Sunny today, and so I sat in a pub garden with a beer, and thought about the Labour and Conservative and Liberal parties, and what was to be done with them.
They’re supposed to represent us, but they don’t. They don’t give a damn about us (and I don’t just mean us smokers). The only thing they want from us is the little cross in the box which gives them another 5 years on the Westminster merry-go-round. Once they’ve got that, they can go back to fiddling their expenses or riding on the Brussels gravy train or snorting coke or whatever else they do.
It’s not even as if party conferences are about getting their message over to the ordinary people that they don’t give a damn about. They’re about getting themselves on television, where they can see themselves and hear themselves. Because TV is like a mirror for them, and when they switch on the box, they only ever see themselves. Politics has become narcissism.
And they probably actually do look at themselves on TV just like they look at themselves in their bedroom mirrors. And they wonder, “Do I look a bit too pink? Was that the right tie to wear? Is my bottom too big?” They may as well all be on Come Dancing or some TV talent show.
They’re all shallow and self-centred. And I think that, pretty soon now, they’re all going to be swept away.
Today I started wondering how to get some members of parliament who would, y’know, actually represent their constituents. Now wouldn’t that make a change?
I’m not sure there’s any need for a new political party to do this. I’m not sure there’s any need for a party at all. All that’s needed is someone – anyone – who will make a solemn public commitment to represent all his or her constituents. All of them, without exception. Men, women, white, black, Christian, Muslim, gay, straight, etc, etc. And of course smokers and non-smokers and antismokers too. Yes, even antismokers.
For that’s what seems to me to be the primary role of a Member of Parliament: to represent the interests of their constituents. It shouldn’t be that of advancing some economic or political doctrine, whether of the Left or the Right or the Greens or the Reds. Or making a quick buck. Or helping friends or relatives.
But it seems to be pretty much the last thing anyone enters parliament to do these days.
I suppose that, the way I look at it, the role of an MP ought to be a bit like that of a local vicar or parish priest who keeps an eye on his flock, even the sinners in the pub. People don’t become vicars to get rich or powerful or famous. Or to get themselves on television. It’s a vocation. It’s a responsibility. It’s a burden.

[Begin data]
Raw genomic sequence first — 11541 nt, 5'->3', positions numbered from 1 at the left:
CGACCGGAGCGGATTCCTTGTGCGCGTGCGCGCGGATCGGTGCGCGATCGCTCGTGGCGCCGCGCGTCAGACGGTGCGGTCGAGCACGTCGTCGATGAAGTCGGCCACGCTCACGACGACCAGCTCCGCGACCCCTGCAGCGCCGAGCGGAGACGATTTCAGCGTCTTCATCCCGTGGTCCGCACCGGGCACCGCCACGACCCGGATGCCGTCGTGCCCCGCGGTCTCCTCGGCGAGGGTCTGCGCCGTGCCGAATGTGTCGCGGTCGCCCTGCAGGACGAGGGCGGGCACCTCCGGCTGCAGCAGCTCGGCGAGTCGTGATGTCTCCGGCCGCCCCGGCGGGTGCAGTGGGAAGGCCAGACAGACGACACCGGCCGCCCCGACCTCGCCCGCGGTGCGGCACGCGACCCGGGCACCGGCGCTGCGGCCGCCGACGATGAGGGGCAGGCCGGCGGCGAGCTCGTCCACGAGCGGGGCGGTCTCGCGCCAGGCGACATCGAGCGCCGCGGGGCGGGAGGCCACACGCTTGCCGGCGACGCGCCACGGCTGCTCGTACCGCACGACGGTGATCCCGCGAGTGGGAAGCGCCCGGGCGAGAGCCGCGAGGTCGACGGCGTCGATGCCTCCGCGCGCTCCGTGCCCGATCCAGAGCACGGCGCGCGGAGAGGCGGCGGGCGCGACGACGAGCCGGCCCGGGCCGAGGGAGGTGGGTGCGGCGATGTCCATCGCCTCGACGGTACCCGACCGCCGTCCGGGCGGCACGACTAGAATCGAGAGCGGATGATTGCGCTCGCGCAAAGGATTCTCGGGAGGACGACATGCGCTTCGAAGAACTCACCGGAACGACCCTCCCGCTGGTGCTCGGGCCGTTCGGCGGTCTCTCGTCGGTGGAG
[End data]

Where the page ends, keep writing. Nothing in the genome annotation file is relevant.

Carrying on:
So today I was thinking that I’d like to see local people band together, and put up the money to have one of them stand for that office, and for that person to make the solemn commitment. It wouldn’t really matter if they were left-wing or right-wing or Green in their private beliefs. The only thing that would matter would be the Promise.
And the Promise would be backed up by an undertaking, sworn under oath, that, should they be found wanting in care and consideration for their constituents, they would step down as MPs, and allow someone else to be elected in their place. There would be no breaking of the One Promise. They could snort all the coke they liked, and bed all the secretaries they liked, and drive the biggest shiny cars they liked – but if they broke the One Promise they made, to represent all of their constituents, they’d be out.
MPs like this would have to spend most of their time in their constituencies, meeting their constituents. They’d probably miss most votes in parliament.
It’s probably unrealistic. How do you represent smokers and antismokers? Or both sides of any dispute?
Anyway, today I was dreaming of a bunch of plain-speaking, down-to-earth, honest men and women who would make the One Promise.
If enough of them got into parliament, they would destroy the party system. Because all of them would always vote in the interest of their constituents, and not at the direction of a Prime Minister or a party whip.
It’s probably too much to ask, but today I felt that something like this is going to happen soon. Because, if my confidence in all the current political parties, with their posturing and posing leaders, has fallen to zero, then I feel sure that the rest of the electorate can’t be too far behind me. I just think they’ll lose confidence for different reasons than me. But they’ll probably feel the same sense of betrayal that I feel.
The British people have the means at their disposal to be rid of the present Westminster party political merry-go-round. Some day (and I suspect some day rather soon) they’re going to use it to elect people who actually represent them.